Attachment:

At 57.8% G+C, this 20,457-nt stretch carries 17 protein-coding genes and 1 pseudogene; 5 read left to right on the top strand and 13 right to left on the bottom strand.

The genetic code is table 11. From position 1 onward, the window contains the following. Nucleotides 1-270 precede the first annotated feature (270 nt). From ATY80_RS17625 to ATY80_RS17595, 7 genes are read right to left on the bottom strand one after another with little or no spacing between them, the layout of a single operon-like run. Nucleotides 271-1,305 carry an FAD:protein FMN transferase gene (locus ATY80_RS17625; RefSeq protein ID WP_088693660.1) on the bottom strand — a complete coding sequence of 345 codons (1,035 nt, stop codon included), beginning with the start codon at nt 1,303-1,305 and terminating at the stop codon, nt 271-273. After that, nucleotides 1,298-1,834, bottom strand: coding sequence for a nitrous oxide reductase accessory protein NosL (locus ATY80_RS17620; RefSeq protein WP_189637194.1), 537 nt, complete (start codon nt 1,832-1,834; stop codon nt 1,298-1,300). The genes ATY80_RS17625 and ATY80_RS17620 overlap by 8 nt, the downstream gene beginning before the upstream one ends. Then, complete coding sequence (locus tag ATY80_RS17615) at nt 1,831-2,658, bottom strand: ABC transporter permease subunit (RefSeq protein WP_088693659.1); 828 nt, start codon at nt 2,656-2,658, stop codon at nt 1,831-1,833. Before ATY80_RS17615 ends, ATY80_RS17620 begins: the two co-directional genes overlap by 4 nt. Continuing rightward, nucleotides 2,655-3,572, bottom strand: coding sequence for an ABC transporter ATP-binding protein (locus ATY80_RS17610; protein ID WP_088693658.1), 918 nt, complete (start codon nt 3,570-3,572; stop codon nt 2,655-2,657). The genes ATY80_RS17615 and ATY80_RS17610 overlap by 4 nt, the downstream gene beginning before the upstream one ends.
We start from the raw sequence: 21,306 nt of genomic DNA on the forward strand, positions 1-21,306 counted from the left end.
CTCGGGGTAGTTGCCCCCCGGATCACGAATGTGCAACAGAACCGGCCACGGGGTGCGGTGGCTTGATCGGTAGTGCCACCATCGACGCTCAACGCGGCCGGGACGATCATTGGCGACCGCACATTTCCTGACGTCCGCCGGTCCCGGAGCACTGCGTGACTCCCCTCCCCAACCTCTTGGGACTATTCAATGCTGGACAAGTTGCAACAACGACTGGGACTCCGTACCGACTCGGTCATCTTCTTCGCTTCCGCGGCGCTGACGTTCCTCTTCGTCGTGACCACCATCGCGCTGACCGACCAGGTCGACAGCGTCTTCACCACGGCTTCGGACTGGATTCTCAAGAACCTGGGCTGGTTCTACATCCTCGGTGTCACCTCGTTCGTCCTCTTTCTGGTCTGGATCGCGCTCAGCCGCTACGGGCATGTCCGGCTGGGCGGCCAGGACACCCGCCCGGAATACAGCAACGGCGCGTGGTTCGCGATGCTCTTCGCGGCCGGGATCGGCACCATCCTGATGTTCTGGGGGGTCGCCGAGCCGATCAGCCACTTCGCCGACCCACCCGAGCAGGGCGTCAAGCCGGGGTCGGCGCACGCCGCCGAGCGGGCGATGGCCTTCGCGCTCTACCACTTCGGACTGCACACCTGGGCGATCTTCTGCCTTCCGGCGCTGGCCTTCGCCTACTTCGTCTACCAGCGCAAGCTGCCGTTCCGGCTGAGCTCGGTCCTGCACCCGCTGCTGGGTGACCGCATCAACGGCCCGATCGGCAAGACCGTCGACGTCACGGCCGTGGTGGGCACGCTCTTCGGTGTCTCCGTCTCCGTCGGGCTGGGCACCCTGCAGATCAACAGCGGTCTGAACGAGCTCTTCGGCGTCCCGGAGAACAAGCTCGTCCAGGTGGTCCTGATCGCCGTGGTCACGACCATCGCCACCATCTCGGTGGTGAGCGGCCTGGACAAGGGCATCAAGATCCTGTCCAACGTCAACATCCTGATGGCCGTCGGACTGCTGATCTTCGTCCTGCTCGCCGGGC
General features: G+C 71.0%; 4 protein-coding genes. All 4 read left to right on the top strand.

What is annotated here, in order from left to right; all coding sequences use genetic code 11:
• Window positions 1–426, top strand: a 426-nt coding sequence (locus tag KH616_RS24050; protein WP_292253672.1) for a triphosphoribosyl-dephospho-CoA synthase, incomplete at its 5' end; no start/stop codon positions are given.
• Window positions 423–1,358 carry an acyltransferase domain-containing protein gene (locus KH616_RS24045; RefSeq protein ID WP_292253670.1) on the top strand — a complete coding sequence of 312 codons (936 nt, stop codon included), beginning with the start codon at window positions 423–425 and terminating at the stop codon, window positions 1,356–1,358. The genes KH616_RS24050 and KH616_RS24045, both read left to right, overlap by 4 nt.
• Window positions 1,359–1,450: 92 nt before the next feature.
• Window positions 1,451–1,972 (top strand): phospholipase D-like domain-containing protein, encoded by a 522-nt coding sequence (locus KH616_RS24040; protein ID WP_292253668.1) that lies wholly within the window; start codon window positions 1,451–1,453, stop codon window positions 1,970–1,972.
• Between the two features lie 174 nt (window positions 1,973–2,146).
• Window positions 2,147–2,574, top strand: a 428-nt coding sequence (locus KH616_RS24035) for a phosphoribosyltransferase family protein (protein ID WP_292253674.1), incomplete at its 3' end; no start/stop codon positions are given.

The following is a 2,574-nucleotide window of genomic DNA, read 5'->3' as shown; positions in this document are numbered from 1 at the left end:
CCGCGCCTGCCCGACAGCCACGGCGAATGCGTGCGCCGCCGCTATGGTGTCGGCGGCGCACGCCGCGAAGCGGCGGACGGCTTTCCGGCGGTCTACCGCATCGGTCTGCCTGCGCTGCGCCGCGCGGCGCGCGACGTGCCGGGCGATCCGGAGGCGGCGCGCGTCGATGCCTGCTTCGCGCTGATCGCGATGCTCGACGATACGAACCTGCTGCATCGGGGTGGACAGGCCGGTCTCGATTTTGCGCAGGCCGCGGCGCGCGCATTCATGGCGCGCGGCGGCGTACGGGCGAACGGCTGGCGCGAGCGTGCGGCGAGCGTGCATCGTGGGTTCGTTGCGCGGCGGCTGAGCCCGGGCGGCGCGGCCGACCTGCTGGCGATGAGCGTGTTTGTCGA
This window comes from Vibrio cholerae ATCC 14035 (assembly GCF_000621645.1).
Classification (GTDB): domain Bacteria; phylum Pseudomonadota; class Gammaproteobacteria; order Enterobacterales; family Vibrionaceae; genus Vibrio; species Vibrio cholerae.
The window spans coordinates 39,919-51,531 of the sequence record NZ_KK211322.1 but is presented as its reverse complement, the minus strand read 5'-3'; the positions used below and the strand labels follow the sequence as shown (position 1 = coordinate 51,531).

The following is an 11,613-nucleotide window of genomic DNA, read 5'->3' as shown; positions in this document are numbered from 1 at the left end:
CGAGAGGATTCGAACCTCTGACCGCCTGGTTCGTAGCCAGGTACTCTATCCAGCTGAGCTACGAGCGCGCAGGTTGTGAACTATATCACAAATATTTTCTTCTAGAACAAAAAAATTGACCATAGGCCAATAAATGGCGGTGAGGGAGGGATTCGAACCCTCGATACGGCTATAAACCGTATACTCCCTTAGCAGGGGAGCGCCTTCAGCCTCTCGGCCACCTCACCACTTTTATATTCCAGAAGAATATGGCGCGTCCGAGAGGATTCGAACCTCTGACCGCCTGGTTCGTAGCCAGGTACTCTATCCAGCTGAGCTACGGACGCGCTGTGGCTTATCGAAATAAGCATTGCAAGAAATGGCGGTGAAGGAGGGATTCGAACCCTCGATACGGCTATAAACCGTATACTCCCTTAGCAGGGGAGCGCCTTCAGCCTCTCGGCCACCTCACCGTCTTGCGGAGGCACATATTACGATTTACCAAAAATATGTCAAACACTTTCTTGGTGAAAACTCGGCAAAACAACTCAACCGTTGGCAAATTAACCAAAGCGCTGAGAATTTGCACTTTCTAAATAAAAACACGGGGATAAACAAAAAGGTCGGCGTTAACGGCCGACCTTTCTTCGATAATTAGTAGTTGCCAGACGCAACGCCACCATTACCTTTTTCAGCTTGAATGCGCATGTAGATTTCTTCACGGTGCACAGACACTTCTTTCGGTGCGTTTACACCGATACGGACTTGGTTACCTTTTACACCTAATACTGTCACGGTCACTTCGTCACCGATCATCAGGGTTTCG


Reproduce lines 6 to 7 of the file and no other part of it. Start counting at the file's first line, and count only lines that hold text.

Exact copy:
What is annotated here, in order from left to right; all coding sequences use genetic code 11:
• Window positions 1–426, top strand: a 426-nt coding sequence (locus tag KH616_RS24050; protein WP_292253672.1) for a triphosphoribosyl-dephospho-CoA synthase, incomplete at its 5' end; no start/stop codon positions are given.